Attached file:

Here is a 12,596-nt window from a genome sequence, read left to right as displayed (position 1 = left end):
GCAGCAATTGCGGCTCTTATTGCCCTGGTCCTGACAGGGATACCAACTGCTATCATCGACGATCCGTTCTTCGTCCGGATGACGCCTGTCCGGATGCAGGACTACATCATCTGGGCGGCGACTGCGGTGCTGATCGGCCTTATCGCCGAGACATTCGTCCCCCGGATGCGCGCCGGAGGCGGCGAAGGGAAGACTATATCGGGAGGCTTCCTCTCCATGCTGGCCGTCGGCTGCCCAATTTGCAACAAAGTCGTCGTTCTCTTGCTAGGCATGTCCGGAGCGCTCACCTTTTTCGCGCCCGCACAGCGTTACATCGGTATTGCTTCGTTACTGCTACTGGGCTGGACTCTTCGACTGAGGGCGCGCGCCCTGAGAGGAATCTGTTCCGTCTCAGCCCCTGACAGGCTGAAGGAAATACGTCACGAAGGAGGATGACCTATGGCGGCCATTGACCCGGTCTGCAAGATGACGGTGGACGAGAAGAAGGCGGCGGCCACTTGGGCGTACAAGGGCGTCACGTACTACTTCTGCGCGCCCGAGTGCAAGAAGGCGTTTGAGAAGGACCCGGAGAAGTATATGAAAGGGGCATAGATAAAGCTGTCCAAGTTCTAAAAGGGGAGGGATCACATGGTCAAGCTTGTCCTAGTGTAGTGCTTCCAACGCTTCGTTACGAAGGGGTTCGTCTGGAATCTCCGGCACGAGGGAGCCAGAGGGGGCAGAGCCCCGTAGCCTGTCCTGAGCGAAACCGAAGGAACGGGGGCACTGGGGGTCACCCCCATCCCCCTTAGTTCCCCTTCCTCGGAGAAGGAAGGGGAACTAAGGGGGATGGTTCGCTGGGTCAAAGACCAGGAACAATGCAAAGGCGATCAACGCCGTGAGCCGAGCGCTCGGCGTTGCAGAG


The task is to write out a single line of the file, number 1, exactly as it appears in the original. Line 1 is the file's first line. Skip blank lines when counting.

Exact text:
Here is a 12,596-nt window from a genome sequence, read left to right as displayed (position 1 = left end):